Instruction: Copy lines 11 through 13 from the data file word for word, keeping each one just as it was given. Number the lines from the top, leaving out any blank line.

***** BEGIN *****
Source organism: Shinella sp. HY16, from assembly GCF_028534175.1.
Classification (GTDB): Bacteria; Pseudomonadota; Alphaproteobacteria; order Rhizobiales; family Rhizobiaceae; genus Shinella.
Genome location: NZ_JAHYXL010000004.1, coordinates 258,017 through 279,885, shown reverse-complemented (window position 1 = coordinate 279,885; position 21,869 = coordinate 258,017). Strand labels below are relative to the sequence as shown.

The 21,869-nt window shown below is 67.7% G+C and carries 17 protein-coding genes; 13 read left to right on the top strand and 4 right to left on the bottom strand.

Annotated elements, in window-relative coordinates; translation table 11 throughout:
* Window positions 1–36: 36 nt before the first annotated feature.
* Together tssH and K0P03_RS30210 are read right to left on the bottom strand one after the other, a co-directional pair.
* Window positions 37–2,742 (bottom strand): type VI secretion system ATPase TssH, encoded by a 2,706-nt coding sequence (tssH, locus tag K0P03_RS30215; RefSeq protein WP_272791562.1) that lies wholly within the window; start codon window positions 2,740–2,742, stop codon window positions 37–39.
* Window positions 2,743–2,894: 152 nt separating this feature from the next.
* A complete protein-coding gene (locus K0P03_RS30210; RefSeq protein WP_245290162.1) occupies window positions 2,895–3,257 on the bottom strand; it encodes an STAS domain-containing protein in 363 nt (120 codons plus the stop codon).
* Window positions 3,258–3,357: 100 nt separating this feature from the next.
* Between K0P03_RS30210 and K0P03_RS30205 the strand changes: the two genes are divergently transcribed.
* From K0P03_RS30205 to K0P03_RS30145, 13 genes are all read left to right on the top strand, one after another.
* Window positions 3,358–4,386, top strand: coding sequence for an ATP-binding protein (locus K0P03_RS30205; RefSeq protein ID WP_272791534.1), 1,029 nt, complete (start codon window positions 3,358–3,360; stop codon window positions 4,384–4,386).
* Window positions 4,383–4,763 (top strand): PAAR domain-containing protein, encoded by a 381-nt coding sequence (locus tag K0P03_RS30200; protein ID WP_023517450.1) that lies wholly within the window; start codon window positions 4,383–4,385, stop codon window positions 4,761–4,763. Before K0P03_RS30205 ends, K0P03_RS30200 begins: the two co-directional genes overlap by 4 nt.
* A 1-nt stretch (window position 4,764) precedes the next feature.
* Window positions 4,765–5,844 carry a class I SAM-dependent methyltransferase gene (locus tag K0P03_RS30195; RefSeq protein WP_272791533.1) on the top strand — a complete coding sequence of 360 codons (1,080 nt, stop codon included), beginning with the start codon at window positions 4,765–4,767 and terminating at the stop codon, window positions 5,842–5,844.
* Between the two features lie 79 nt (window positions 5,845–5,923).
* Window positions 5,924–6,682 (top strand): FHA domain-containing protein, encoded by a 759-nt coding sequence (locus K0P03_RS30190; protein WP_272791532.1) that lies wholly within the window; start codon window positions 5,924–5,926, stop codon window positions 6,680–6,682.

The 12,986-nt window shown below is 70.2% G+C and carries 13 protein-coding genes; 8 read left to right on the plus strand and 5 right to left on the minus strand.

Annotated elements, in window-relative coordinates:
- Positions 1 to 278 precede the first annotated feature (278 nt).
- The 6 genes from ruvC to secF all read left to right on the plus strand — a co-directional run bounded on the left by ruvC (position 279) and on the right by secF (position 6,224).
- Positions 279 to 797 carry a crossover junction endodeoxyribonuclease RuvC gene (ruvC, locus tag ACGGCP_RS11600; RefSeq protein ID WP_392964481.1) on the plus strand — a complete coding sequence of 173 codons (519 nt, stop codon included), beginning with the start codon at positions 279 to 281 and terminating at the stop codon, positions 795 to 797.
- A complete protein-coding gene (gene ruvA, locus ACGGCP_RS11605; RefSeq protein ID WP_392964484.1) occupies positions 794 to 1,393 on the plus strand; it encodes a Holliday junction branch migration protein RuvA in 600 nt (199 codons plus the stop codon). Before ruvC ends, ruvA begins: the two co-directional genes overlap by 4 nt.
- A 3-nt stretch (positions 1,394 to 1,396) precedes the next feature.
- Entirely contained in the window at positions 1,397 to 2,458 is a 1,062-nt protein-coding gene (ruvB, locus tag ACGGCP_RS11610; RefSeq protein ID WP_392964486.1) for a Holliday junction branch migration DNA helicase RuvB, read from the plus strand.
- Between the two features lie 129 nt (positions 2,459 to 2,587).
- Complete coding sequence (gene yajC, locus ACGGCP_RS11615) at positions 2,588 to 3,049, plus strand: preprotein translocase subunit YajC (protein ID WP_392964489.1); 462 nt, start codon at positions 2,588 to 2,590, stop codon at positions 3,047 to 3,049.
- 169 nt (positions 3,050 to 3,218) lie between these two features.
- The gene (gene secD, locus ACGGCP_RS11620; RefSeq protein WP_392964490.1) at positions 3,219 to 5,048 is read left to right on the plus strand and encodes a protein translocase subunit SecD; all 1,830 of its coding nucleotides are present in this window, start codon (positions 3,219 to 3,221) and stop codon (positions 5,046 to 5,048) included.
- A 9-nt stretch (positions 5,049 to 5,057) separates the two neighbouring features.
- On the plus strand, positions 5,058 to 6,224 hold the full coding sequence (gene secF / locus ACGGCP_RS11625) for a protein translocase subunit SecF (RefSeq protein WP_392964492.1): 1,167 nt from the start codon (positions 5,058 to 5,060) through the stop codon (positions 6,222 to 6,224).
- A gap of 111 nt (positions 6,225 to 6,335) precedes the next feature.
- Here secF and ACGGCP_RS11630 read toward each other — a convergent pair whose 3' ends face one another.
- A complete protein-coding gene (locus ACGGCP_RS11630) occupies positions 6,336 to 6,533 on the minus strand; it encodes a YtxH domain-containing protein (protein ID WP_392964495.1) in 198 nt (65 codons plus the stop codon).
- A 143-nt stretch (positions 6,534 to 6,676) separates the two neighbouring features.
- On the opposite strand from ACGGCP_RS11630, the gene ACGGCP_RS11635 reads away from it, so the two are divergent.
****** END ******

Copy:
* Window positions 3,258–3,357: 100 nt separating this feature from the next.
* Between K0P03_RS30210 and K0P03_RS30205 the strand changes: the two genes are divergently transcribed.
* From K0P03_RS30205 to K0P03_RS30145, 13 genes are all read left to right on the top strand, one after another.